Flexibility. An open mind. Listening to your employees. Making them feel needed. Helping people develop and learn throughout their careers. And leveraging and enhancing Waterloo Region’s inherent strengths.

That’s how companies weather the coming revolution of workplace change brought on by technology, a Tannery Event Centre audience heard Tuesday morning at a breakfast event titled the Future of Work and Learning – Generating a Community Conversation.

The event, the second of a series on the future of work and learning that will culminate at Communitech’s True North conference on June 19-20, grappled with weighty issues that vex planners, politicians, and industry leaders as the pace of innovation accelerates and jobs are threatened by algorithms and smart machines.

“What are the other capabilities or talents our graduates are going to need to be able to be adaptively resilient and be able to move in directions that we can’t even predict?” asked Norah McRae, Associate Provost, Co-operative and Experiential Education at the University of Waterloo, one of three roundtable members of the hour-long discussion, moderated by Christine Robinson, Head of Human Resources at Manulife Canada.

“Yes, curriculum is important. But there are these other dimensions that we need to equip our students and graduates for so they can flourish in this very unpredictable world into which they’re graduating.”

Other panelists included Carol Leaman, CEO of Waterloo-based scale-up Axonify, and Greg Loker, Vice-President, Product Line Engineering at Manulife.

Robinson opened the conversation by asking panelists about this region’s existing advantages. Responses included low real estate prices, strong post-secondary academic institutions – particularly University of Waterloo’s co-op based programs – and Waterloo Region’s spirit of co-operation, its can-do ethos. All were attributes, the panelists said, that will stand this area in good stead as change unfolds.

The scene Tuesday at the Tannery Event Centre. (Communitech photo: Sara Jalali)

“I travel a ton. I see what goes on in other places,” said Leaman. “You do start to realize quickly we have a unique combination in this community of fantastic education institutions – Waterloo, Laurier, Conestoga College – we have support systems in the likes of Communitech, the Accelerator Centre, Velocity, things that provide support for innovation.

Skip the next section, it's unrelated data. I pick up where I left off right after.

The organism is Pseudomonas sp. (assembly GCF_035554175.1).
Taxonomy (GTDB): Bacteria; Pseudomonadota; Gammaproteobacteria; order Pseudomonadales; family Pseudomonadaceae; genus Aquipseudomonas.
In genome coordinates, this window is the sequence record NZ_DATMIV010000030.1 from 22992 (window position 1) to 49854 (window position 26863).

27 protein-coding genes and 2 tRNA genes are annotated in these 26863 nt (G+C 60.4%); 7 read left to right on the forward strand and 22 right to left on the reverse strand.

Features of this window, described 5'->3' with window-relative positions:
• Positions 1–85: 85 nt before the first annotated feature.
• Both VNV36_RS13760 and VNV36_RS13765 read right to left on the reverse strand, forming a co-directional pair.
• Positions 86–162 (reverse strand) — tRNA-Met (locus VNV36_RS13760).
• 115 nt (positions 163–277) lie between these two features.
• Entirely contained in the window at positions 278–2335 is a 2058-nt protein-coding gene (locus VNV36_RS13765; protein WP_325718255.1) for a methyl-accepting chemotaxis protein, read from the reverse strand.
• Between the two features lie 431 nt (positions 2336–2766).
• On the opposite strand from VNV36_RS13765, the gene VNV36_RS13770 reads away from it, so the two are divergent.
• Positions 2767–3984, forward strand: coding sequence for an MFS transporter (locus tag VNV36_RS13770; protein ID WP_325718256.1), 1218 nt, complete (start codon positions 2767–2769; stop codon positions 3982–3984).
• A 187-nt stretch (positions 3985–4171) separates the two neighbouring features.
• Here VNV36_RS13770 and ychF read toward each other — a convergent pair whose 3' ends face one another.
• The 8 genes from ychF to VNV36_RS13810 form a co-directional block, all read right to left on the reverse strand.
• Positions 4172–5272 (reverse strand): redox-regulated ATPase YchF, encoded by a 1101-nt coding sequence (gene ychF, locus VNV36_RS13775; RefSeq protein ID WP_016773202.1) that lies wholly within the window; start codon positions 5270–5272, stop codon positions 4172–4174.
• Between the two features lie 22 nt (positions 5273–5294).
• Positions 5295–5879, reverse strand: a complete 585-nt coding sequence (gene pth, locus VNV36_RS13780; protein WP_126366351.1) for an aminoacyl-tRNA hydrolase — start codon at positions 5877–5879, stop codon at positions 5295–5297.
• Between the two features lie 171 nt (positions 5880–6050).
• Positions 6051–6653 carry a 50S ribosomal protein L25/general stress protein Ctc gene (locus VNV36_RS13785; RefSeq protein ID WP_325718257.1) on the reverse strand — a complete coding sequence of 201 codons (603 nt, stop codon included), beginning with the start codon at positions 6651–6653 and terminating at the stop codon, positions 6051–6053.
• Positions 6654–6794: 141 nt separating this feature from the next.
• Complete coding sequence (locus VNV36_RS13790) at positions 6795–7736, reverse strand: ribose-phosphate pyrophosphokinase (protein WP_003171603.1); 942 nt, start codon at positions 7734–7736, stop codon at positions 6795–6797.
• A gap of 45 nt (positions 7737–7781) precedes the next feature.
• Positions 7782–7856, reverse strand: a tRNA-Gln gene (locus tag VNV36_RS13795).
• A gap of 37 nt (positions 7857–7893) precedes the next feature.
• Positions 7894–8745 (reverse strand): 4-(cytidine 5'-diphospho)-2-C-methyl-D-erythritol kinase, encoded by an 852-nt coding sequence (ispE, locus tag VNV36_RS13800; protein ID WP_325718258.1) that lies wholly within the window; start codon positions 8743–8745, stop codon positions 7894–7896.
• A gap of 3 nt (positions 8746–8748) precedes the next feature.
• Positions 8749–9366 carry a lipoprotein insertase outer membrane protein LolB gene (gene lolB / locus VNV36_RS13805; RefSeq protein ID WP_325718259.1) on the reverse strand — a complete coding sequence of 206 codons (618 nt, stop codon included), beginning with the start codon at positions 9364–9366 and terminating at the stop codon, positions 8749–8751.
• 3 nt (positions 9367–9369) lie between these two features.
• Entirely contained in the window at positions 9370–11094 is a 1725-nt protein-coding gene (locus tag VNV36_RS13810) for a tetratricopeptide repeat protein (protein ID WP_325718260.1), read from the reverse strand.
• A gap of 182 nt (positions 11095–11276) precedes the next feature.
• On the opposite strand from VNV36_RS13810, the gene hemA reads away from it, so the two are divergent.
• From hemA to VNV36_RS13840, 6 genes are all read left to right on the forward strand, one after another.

“[And] as Greg mentioned, there’s something about the connectedness of this community, where I know if I have a question I can pick up the phone or email somebody to say, ‘What do you think about this?’, or, ‘How do you deal with that?’”

Threats to the future of work are impossible to clearly define, said Loker. Companies must prepare for them by putting employees in a position to respond quickly to change. And that means establishing a culture of education and skill development.

“The reality is those jobs aren’t even defined yet,” he said. “The answer varies company to company. They may be highly customized.

“The only way to respond is to ensure that you are constantly obsessed with developing your employees – setting plans in place that are best for them. Make that part of a regular, two-way dialogue.”

McRae said it was vital for companies to attract diverse people with a wide range of talent who are open to “ideas from all over the world,” as a hedge against change.

“Having the broadest world view possible not only reinvigorate your own thinking but also brings an infusion of new idea.” she said. “A big risk any organization faces is we become too inward looking. Always being exposed to external ideas and different ways of seeing problems is healthy.”

A third event in the future of work series will take place in April in the form of focused, peer-to-peer workshop conversations. The date has yet to be finalized.

Tuesday’s event was sponsored by Manulife, Deloitte, the University of Waterloo, Axonify and the Province of Ontario.

Communitech is a partner of Startup HERE Toronto.  This article originally appeared on their site.